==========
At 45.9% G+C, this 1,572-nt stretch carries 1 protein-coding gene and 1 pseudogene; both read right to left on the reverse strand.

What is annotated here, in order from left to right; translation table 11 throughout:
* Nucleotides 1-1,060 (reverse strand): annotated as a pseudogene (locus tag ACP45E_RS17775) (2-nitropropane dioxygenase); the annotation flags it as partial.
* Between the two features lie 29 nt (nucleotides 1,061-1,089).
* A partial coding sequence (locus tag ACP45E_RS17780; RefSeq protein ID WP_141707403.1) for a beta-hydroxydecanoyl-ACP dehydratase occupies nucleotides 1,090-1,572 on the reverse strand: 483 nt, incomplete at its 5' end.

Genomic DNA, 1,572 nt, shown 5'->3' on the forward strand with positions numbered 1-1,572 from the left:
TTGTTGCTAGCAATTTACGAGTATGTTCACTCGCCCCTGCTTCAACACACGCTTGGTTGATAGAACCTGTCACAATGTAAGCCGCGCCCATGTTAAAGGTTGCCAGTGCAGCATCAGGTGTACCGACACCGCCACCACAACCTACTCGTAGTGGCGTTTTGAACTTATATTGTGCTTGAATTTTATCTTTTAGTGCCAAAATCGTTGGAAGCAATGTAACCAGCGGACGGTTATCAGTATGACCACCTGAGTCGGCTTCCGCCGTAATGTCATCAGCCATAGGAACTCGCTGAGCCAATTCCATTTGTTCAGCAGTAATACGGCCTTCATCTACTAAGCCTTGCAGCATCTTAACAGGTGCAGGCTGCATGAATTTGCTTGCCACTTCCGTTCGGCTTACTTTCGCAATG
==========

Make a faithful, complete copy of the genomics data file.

At 45.9% G+C, this 1,572-nt stretch carries 1 protein-coding gene and 1 pseudogene; both read right to left on the reverse strand.

What is annotated here, in order from left to right; translation table 11 throughout:
* Nucleotides 1-1,060 (reverse strand): annotated as a pseudogene (locus tag ACP45E_RS17775) (2-nitropropane dioxygenase); the annotation flags it as partial.
* Between the two features lie 29 nt (nucleotides 1,061-1,089).
* A partial coding sequence (locus tag ACP45E_RS17780; RefSeq protein ID WP_141707403.1) for a beta-hydroxydecanoyl-ACP dehydratase occupies nucleotides 1,090-1,572 on the reverse strand: 483 nt, incomplete at its 5' end.

Genomic DNA, 1,572 nt, shown 5'->3' on the forward strand with positions numbered 1-1,572 from the left:
TTGTTGCTAGCAATTTACGAGTATGTTCACTCGCCCCTGCTTCAACACACGCTTGGTTGATAGAACCTGTCACAATGTAAGCCGCGCCCATGTTAAAGGTTGCCAGTGCAGCATCAGGTGTACCGACACCGCCACCACAACCTACTCGTAGTGGCGTTTTGAACTTATATTGTGCTTGAATTTTATCTTTTAGTGCCAAAATCGTTGGAAGCAATGTAACCAGCGGACGGTTATCAGTATGACCACCTGAGTCGGCTTCCGCCGTAATGTCATCAGCCATAGGAACTCGCTGAGCCAATTCCATTTGTTCAGCAGTAATACGGCCTTCATCTACTAAGCCTTGCAGCATCTTAACAGGTGCAGGCTGCATGAATTTGCTTGCCACTTCCGTTCGGCTTACTTTCGCAATG